God is not the God of Infinite Chances

God is the God of second chances. The Psalmist wrote, “The Lord is merciful and gracious, slow to anger and abounding in steadfast love.” (Psalms 103:8) However, God’s Word also says, “But exhort one another every day, as long as it is called ‘today,’ that none of you may be hardened by the deceitfulness of sin.” (Hebrews 3:13) God’s Word also states, “The times of ignorance God overlooked, but now he commands all people everywhere to repent,” (Acts 17:30) And in Isaiah we find, “Seek the Lord while he may be found; call upon him while he is near; let the wicked forsake his way, and the unrighteous man his thoughts; let him return to the Lord, that he may have compassion on him, and to our God, for he will abundantly pardon.” (Isaiah 55:6)

God is the God of second chances, but not the God of infinite opportunities. Act now, while it is still called “today.” “Whoever conceals his transgressions will not prosper, but he who confesses and forsakes them will obtain mercy.” (Proverbs 28:13)

God’s Good News for Us

Before you leave, feeling beat up, let me share two of my all-time favorite verses with you. “The Lord is not slow to fulfill his promise as some count slowness, but is patient toward you, not wishing that any should perish, but that all should reach repentance.” (2 Peter 3:9) And Romans 8:31, “What then shall we say to these things? If God is for us, who can be against us?

Photo by Alonso Reyes on Unsplash

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homeless man with a man helping him

From the time of Christ until now, little has changed.

A while back, I watched a documentary produced by Jews about Jewishness. The show was fascinating but sad. Oh, how we “goy” (i.e., Gentiles) have persecuted the Jews since their dispersion. If you know someone Jewish, consider apologizing to them, for sure somewhere in your ancestry, as in mine, “you” have badly mistreated them.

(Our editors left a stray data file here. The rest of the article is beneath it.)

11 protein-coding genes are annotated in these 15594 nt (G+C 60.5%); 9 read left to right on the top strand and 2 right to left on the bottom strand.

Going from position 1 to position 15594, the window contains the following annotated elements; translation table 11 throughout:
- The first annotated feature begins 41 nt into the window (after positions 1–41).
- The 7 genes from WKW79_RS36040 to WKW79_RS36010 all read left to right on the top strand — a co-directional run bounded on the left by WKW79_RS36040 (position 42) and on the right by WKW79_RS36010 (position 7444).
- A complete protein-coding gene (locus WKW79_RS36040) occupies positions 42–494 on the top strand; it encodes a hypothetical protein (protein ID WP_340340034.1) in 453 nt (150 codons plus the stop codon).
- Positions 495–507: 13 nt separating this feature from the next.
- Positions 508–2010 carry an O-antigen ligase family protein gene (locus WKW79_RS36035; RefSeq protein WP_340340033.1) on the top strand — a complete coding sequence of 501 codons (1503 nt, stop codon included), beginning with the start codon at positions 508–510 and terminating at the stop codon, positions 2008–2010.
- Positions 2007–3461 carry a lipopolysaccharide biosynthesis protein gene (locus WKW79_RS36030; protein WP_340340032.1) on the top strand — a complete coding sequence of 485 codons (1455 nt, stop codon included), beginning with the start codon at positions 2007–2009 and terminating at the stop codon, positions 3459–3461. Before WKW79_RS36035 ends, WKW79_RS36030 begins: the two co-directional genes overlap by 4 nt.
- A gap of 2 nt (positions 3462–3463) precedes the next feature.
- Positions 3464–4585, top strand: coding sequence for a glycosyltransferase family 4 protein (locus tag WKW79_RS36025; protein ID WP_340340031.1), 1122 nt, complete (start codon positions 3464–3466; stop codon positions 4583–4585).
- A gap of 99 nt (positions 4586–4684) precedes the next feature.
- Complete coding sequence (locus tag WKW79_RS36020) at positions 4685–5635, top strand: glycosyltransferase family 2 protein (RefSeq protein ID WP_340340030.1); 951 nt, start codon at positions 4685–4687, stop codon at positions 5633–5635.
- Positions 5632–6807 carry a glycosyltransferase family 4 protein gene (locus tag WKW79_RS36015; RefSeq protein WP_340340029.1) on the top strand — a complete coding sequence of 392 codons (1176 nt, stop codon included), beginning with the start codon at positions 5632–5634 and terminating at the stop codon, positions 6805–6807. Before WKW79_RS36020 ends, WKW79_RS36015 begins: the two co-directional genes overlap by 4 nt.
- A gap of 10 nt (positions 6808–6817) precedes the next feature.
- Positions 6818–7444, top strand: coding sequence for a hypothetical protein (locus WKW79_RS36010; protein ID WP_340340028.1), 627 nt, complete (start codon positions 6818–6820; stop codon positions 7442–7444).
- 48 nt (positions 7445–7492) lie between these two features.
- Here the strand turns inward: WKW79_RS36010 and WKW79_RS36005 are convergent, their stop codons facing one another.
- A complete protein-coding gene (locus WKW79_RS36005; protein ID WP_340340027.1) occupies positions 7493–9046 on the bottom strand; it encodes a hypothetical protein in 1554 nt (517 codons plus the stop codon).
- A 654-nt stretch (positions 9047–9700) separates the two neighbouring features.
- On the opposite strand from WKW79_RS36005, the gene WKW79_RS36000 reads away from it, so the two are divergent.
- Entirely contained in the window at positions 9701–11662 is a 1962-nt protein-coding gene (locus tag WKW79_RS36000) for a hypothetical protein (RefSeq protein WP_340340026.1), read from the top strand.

An Attack Upon the Triune God

In this documentary, a Jewish leader recognizes Islam as monotheistic but implied that Christians are not monotheistic because we believe in a Triune God – Father, Son, and Holy Spirit. He then made a remark that has been rolling around in me ever since. He said, “Three gods? Why not four or five?”

It’s easy for anyone, not just Jews, to become confused about the Truth of the Trinity, but especially about Jesus, the Son of God (1 John 5:20). That was the fundamental problem that the Pharisees had with Jesus when Jesus acknowledged His deity. Just look at what the Pharisees said to Jesus. Ignoring His miracles and His teachings they said:

“You are not yet fifty years old,” they said to him, “and you have seen Abraham!”

John 8:57 (ESV)

Little Has Changed

Little has changed over the last two millennia. What is said today, by Gentiles about Jesus, is much worse. If we doubt society’s intolerance of Christianity, consider the new book in Daniel Silva’s nearly 20 year Gabriel Allon series. It seems Mr. Silva’s latest Gabriel Allon book, The Order, takes a sharp turn toward anti-Christianity. Using Mr. Silva’s words, “the writers of the four Gospels guilty of the most vicious slander in history…”

Nearly all authors tire of their most successful characters, yet most have the decency to kill them off. Here’s a detailed review of The OrderDaniel Silva book review: The Order.

Our Weapon Is Love

Before Jesus formally began His earthly ministry, He was a carpenter. No doubt, He learned all the tools of His trade and was remarkably skilled with them. We know this because He was called a tekton, meaning craftsman (Matthew 13:55).

When it came to preparing His disciples for ministry, Jesus told them which tool was the best and most important. Here’s what Jesus said: By this all people will know that you are my disciples, if you have love for one another.” (John 13:35)

The more people assail us, and most certainly, they will assail us as we take a firm stand for the things God’s Word declares as Truth, the more we must demonstrate love among believers and extend love to the lost.

Photo by Zac Durant on Unsplash

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Eating Brussels Sprouts, Part 3 of “Why So Many”

This is the 3rd installment of the series, “Why So Many?” In this series, we are taking some time to discover some of the characteristics of 1st century Christians that carried the Gospel of Jesus to many of the most populated countries of the 1st century world, laying the foundation for the 2.3 billion Christians in the world, today.

The Old Testament

Many Christians avoid most of the Old Testament. Genesis is fascinating, Psalms encouraging, Proverbs helpful, Ecclesiastes and Job are readable but confusing. All other books in the Old Testament tend to be relegated to a Scriptural smorgasbord.

David and Goliath, Jonah and the Whale fish, Shadrach, Meshach, and Abednego, and a few other stories are commonly cherry-picked from God’s Word. However, when the 1st century Christians evangelized they used what we call the Old Testament; there was no New Testament. As an example, let’s look at Hebrews 2:6 ESV, “It has been testified somewhere, “What is man, that you are mindful of him, or the son of man, that you care for him?” The author of Hebrews was quoting Psalms 8:4, “what is man that you are mindful of him, and the son of man that you care for him?